Distress, Neuroticism Predict Long-term Emotional Distress After Cancer Diagnosis
Emotional distress is a common side effect of a cancer diagnosis.
Distress and neuroticism may be predictive factors for long term emotional distress for patients who experience them at the time or within 3 months of a cancer diagnosis, according to a study published in Psycho-Oncology.
Patients who receive cancer diagnoses understandably experience high rates of emotional distress; approximately 50% of patients with newly diagnosed cancer report clinically significant anxiety and/or depression. Many patients eventually report an improvement and recovery from symptoms approximately within 1 year after diagnosis, but why some patients continue to experience long-term distress has yet to be understood.
For this systematic review, investigators analyzed 39 papers (including 36 prospective studies) that evaluated predictors of emotional distress among patients with cancer.
Results revealed that socio-demographic, clinical predictors (eg, age and gender; socioeconomic status; clinical, treatment, and tumor characteristics; physical health), and social predictors (eg, relationship status and social network, perceived social support, negative life events) were not predictive of long-term distress.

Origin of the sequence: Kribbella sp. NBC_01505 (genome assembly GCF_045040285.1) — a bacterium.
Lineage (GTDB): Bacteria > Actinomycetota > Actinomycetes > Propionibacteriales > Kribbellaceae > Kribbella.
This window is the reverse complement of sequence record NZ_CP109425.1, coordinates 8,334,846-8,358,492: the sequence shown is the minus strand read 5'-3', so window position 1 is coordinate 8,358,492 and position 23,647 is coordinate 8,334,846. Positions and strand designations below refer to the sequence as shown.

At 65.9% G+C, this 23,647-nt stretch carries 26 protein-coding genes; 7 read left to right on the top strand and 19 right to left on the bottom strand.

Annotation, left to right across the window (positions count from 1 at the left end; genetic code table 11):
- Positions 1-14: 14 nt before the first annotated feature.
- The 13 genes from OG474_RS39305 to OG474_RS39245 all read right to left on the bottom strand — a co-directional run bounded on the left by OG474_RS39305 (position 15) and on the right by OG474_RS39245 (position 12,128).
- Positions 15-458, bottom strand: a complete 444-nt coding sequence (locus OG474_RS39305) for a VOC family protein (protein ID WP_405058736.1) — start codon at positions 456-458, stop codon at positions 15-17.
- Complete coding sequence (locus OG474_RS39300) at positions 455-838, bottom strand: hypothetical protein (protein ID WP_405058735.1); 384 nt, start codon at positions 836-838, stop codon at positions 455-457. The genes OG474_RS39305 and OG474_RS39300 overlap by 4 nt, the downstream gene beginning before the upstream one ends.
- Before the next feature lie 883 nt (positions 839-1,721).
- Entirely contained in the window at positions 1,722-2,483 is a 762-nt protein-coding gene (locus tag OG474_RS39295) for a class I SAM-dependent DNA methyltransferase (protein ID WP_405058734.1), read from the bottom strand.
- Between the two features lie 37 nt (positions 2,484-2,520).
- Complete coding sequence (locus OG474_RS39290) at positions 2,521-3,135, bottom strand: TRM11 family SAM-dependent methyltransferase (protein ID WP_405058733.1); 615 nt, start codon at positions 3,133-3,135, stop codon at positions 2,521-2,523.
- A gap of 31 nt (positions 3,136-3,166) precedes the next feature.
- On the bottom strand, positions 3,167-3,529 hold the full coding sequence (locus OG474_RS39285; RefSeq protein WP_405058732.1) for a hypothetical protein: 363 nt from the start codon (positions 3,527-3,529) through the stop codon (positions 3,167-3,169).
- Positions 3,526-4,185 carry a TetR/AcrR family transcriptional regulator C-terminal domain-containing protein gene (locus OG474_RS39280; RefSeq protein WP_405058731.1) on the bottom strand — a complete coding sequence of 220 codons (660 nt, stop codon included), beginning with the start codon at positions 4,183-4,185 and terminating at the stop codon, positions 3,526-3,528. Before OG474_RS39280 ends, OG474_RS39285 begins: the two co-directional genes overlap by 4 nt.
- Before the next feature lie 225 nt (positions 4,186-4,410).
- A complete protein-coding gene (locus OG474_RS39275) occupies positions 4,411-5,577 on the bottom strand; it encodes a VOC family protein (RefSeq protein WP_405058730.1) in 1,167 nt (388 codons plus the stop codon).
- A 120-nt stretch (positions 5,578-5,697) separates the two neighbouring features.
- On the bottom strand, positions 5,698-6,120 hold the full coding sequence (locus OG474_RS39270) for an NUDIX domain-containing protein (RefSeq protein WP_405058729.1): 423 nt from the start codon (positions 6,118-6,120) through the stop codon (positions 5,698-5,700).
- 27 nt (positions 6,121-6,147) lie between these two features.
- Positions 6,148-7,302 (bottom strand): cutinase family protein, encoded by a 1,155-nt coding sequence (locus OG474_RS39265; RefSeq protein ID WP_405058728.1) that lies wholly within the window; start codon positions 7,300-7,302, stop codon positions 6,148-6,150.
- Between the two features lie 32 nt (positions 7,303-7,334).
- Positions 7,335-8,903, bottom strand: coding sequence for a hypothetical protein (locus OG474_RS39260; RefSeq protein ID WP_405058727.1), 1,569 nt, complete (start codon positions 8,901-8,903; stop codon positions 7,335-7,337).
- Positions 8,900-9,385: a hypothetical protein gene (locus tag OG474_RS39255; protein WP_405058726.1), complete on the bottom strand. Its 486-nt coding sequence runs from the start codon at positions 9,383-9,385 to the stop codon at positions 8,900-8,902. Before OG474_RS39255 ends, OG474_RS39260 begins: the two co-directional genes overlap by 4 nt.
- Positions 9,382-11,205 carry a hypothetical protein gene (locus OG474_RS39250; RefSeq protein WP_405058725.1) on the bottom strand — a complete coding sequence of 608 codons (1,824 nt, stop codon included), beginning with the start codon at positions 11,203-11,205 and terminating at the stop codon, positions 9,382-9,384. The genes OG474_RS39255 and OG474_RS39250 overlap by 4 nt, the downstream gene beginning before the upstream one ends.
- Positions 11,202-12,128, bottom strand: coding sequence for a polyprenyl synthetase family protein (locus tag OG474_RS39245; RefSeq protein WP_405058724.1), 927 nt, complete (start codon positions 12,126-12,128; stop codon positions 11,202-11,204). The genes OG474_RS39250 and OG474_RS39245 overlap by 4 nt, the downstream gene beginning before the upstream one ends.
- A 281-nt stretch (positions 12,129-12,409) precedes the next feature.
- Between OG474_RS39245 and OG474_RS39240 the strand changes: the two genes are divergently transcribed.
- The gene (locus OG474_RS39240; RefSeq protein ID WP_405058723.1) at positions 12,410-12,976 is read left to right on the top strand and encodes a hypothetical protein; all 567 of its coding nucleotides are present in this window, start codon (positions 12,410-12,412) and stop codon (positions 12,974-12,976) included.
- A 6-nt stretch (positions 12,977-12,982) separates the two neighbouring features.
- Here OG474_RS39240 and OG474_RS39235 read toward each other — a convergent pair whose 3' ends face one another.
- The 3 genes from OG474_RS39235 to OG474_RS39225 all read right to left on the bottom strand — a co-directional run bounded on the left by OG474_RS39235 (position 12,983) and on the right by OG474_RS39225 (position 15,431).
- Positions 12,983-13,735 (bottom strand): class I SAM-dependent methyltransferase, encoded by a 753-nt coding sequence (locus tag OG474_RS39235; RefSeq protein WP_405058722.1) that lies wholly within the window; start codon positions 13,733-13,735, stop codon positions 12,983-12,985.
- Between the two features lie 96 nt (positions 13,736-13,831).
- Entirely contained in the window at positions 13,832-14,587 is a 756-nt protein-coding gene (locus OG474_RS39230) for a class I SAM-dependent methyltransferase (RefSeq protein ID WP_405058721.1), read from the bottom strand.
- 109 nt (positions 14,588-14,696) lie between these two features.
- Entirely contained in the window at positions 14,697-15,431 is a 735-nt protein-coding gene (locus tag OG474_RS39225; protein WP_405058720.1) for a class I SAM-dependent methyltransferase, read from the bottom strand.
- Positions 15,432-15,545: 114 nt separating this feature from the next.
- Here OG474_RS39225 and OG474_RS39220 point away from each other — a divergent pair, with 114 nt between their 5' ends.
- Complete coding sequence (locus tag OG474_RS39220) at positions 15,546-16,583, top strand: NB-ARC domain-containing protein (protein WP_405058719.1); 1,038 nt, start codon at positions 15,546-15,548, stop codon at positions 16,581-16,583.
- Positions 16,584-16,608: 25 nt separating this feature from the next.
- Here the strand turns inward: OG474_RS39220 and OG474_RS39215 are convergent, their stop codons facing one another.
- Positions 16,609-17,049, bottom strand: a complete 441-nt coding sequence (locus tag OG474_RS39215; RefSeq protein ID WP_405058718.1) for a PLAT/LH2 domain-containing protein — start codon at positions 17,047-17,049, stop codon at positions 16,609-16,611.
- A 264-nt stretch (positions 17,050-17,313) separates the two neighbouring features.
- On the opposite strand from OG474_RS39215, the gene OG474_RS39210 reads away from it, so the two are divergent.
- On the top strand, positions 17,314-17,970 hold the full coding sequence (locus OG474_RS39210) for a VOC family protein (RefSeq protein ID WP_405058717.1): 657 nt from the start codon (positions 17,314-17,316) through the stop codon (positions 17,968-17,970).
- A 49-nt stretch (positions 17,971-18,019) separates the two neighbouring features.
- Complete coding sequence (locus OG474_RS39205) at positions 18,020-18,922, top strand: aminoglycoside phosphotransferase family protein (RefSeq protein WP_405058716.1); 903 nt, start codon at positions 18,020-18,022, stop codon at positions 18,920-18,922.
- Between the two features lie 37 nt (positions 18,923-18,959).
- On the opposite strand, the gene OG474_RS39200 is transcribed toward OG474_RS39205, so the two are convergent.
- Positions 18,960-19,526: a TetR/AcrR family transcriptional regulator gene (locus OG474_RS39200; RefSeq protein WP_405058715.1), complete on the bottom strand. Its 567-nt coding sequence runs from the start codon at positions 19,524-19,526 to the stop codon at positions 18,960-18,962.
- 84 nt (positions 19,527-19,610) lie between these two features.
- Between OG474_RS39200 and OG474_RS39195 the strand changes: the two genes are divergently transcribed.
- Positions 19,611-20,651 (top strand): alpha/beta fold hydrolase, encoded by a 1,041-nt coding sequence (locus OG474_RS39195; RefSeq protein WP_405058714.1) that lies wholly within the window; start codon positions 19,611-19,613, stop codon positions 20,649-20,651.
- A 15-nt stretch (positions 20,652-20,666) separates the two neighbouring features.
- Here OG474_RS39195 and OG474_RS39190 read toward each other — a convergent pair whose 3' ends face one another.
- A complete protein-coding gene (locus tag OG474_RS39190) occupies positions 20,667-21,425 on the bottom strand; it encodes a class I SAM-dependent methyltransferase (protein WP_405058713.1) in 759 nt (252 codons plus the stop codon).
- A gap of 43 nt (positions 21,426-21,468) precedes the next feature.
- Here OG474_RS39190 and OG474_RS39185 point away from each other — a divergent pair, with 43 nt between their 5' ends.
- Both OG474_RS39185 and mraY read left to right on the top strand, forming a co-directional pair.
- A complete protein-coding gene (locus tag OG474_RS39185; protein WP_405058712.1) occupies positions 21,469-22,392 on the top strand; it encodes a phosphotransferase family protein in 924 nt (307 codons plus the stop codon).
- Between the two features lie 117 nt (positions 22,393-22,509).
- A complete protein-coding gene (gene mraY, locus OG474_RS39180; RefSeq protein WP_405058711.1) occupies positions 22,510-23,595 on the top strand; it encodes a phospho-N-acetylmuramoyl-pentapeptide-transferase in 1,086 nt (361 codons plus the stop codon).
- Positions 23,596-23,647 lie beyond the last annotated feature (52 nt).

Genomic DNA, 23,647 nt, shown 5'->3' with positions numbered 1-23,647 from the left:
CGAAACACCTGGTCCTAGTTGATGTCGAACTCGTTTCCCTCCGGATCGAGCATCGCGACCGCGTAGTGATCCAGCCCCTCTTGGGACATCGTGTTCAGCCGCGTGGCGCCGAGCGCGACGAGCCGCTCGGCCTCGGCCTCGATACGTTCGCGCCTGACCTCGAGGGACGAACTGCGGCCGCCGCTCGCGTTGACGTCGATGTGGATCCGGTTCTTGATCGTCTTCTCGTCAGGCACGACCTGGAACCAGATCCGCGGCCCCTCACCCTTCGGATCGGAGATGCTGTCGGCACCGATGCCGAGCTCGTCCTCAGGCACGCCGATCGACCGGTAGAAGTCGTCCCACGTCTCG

Thirty of the 39 papers investigated the impact of baseline distress on long-term distress; most revealed that distress was the largest and only significant predictor of long-term distress. Five of 13 papers that studied the effect of personality on long-term distress found that neuroticism (upon controlling for baseline distress), was predictive of 12-month emotional distress, depression, anxiety, and trauma symptoms.
Other psychological factors, such as self-esteem, coping, perceived control, illness/treatment perceptions, metacognitive beliefs, and personality (with the exception of neuroticism) were not found to be predictive of long-term distress.
Although the review identifies baseline distress and neurotic personality as predictive factors of long-term distress, the authors noted that there is a need to identify the factors that not only predict but also maintain distress. They concluded that “future research, based on testable theory, will need to adopt more sophisticated longitudinal designs and statistical methodology so that it can disentangle the persistence of distress from its causation.”
Book SA, Salmon P, Hayes G, Byrne A, Fisher PL. Predictors of emotional distress a year or more after diagnosis of cancer: a systematic review of the literature [published online January 10, 2018]. Psycho-Oncol. doi: 10.1002/pon.4601